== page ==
Colorado votes to reintroduce wolves:

Ranchers are worried

Colorado votes to reintroduce wolves:

Wyatt Kendall


 Ranchers are having a hard time with Proposition 114 bill passing which will reintroduce wolves on the Western Slope. The Rocky Mountain Wolf Actions Fund  has raised $2.39 million to bring wolves back into Colorado  because back in the 1930s most wolves were driven away from the western U.S due to predator control programs. 

Adam Carpenter, a rancher in the North Fork Valley who is in the cattle business, knows what problems wolves will bring. “Well I don’t agree with this at all. It’s just another predator to deal with and the government should pay for every livestock animal that is killed by a wolf.” The bill will pay for any livestock that is killed.

Adult wolves can weigh anywhere between

 51-180 lbs and get up to 6.6ft in length.

Wolves are pack hunters and will look for very helpless animals and a two month calf would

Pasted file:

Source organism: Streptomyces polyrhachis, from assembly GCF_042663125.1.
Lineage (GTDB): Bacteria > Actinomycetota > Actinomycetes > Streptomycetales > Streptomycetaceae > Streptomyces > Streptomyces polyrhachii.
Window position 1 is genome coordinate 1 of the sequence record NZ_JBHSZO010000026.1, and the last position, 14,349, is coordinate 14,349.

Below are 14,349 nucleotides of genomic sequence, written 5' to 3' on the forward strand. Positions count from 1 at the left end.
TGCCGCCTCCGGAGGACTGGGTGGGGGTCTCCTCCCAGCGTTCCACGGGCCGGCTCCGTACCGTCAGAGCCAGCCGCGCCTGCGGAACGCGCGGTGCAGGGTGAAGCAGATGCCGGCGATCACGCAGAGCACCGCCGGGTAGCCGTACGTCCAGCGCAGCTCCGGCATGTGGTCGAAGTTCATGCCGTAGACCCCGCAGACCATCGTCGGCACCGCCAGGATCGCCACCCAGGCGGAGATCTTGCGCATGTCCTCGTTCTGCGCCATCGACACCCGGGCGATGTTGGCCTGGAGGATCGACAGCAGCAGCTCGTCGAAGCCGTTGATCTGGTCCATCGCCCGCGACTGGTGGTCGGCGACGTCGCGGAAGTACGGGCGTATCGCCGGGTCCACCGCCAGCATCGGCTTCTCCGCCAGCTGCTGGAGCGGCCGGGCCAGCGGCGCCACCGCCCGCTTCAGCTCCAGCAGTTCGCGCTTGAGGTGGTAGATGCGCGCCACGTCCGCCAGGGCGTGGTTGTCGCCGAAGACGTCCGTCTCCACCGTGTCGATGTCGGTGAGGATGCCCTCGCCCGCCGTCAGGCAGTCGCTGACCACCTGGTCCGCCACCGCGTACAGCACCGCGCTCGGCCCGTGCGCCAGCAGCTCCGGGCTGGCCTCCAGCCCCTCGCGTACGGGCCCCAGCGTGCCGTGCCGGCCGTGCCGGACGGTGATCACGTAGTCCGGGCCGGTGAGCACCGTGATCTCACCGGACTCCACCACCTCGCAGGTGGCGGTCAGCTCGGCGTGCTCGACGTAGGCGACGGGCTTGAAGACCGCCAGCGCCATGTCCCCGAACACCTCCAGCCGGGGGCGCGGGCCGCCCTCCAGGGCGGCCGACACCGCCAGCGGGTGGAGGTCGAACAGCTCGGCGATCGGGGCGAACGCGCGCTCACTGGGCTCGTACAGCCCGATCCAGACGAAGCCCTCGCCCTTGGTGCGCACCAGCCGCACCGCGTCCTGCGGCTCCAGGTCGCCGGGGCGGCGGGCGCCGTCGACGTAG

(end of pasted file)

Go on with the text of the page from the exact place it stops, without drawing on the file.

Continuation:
fit in that criteria. Wolves need about 3.7 pounds of meat a day, but consume about 10 pounds a day, and wolves were already coming into Colorado from them coming down from Yellowstone.

“I think it’s stupid,” Carpenter said. “There were already wolves in Colorado. It was scientifically proven.”

 When wolves were reintroduced to Idaho, ranchers were shooting steel-jacket bullets without licenses. Kari Barnum, a resident in Fort Collins, has family who works in the agricultural field. “I personally didn’t vote on it, but it could have a negative impact on ranching, and wolves were already being reintroduced naturally, which is better.” ,wolves  can cause a lot of damage and lower elk, deer, and livestock animals like sheep, goats, pigs, chickens, and cattle populations 

“It will not affect me as much,” Barnum said, “but I know some people that it will.”